SPA training at Plas y Brenin, 12-13 January 2015
I’ve just completed my SPA training at Plas y Brenin in Snowdonia. Plas y Brenin is the national training centre for mountaineering, climbing and other outdoor activities. The SPA is the Single Pitch Award – the longstanding benchmark qualification for taking people climbing outdoors.
The training is two days long but although packed with information and very useful, does not in itself constitute a qualification. You need to come back and do an assessment in order to become an SPA holder.
January is in some ways not the most sensible time to be doing an SPA training as the chances of it bucketing down with rain would seem quite high. Indeed the forecast a couple of days in advance was for heavy rain and 30mph wind, which would have made for a less fun SPA. However, a combination of getting lucky with the weather and the instructors’ skill in picking locations where the weather wouldn’t be so bad meant that we actually had two pretty good days at a couple of different crags with almost no rain at all.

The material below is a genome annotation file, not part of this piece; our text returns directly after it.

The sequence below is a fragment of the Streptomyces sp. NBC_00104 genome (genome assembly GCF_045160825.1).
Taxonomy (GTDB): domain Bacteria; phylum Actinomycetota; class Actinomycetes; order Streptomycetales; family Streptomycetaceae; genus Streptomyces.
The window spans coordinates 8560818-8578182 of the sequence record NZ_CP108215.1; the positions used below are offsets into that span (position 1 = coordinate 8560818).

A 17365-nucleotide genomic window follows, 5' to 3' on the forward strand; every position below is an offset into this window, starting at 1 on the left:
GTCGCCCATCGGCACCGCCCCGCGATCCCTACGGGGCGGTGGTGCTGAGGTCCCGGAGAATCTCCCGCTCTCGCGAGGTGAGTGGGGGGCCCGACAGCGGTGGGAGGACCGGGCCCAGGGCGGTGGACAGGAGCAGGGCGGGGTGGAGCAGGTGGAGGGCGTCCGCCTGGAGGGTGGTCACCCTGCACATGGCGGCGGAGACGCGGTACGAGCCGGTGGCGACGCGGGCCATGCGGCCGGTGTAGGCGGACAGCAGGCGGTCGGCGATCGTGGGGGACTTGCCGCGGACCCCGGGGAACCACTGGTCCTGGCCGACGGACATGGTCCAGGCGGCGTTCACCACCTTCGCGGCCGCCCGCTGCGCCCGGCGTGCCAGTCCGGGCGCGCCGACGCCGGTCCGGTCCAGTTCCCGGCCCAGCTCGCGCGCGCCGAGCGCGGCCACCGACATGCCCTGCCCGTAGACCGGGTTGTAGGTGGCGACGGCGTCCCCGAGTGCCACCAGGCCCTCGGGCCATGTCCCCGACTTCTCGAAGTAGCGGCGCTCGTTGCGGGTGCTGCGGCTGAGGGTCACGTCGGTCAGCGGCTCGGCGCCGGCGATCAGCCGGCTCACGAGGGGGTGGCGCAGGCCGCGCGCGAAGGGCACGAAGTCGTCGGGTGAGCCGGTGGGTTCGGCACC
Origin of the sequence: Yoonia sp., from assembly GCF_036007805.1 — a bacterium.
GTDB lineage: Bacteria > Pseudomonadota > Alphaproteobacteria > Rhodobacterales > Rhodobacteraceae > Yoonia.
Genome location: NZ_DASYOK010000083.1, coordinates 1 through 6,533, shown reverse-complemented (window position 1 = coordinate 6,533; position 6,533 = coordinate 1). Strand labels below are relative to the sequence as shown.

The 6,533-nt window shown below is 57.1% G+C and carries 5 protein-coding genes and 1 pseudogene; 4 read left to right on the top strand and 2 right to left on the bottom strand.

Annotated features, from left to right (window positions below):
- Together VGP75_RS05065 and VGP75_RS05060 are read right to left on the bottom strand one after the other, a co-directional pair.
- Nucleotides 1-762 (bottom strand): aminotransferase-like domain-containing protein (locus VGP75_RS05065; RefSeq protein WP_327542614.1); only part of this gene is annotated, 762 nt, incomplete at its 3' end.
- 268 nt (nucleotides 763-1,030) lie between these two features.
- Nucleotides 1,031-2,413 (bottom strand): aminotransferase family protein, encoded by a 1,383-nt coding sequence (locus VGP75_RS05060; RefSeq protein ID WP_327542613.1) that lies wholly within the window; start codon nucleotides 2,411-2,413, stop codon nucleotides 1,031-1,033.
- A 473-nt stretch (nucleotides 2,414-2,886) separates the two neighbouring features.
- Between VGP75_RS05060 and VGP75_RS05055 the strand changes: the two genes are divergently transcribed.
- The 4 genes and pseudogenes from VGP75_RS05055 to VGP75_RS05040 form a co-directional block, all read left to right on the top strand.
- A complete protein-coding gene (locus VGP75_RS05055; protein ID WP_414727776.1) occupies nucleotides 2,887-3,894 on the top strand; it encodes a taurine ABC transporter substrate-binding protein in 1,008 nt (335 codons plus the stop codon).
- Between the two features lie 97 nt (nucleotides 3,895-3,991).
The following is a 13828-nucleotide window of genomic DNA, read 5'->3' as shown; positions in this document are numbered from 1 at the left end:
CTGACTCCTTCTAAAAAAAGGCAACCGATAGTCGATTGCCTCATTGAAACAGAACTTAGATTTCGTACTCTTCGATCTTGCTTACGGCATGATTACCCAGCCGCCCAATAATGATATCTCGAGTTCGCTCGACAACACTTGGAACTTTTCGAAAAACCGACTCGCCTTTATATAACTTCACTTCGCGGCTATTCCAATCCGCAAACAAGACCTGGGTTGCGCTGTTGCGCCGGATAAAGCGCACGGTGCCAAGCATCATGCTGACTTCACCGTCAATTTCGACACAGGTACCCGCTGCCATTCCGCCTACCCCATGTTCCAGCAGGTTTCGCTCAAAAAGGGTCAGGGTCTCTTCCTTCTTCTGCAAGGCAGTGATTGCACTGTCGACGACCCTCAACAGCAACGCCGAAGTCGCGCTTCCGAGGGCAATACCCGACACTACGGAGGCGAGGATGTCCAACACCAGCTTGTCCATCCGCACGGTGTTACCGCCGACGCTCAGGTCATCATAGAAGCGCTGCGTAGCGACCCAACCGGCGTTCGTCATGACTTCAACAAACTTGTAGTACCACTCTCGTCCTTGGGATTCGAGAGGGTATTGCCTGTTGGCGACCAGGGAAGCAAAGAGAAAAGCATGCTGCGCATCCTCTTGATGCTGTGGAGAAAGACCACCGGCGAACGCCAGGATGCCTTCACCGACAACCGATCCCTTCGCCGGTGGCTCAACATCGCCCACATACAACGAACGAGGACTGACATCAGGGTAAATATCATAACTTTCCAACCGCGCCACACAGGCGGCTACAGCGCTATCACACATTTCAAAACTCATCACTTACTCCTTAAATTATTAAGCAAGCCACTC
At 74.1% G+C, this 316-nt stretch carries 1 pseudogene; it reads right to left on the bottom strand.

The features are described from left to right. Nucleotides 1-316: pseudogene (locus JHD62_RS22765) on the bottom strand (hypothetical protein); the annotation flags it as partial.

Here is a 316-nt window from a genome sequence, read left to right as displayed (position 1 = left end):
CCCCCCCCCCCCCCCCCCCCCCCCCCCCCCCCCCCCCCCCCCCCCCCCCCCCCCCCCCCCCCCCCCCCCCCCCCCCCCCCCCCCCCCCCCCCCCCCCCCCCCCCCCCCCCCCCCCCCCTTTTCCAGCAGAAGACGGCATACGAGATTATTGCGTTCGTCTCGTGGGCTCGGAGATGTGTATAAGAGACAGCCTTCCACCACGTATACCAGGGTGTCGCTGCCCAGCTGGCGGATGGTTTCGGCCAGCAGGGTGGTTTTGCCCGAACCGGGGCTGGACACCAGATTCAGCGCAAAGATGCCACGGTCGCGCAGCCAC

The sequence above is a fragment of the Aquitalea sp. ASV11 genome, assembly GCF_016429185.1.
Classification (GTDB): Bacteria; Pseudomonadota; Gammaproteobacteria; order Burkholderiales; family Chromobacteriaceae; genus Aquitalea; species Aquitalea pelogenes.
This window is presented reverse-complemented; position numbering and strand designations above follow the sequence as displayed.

The SPA is an award qualifying you to take people out climbing at straight forward simple crags or outcrops, where you can walk to the bottom of the route and you can always be lowered back down to the ground – places that are a bit like a big outdoor climbing wall. Climbs that you have to be a mountaineer to get to or that will take you hours to climb, hauling the ropes up after you, hundreds of feet in the air, are not covered.
For example in October Craggers went to Dartmoor on a climbing trip and visited Sheep’s Tor. This is a good example of the sort of place covered by the SPA – a single straight forward lump of rock that you can climb up and walk back down to the bottom. I did some trad leading at Sheep’s Tor (trad = traditional, meaning climbing natural rock which has not had metal bolts placed all the way up it to attach yourself to), belaying other people up routes and also at another venue I led one multipitch route (multipitch = a route longer than the length of your rope, which you climb by bringing your climbing partner up to an intermediate stance half way up before continuing) and brought people up that too. This made me think more about my knowledge and skills at trad climbing and about doing the SPA qualification.
So now I need to do more trad climbing to practice my skills and also probably get some experience assisting supervising groups at crags. Hopefully some Craggers climbing trips will be able to fulfill some of this and then in the future if I gain the qualification I will be more useful to Craggers by being able to take groups out climbing by myself.
Thank you to Craggers for paying for me to go to Wales and for making it possible for me to do the training course.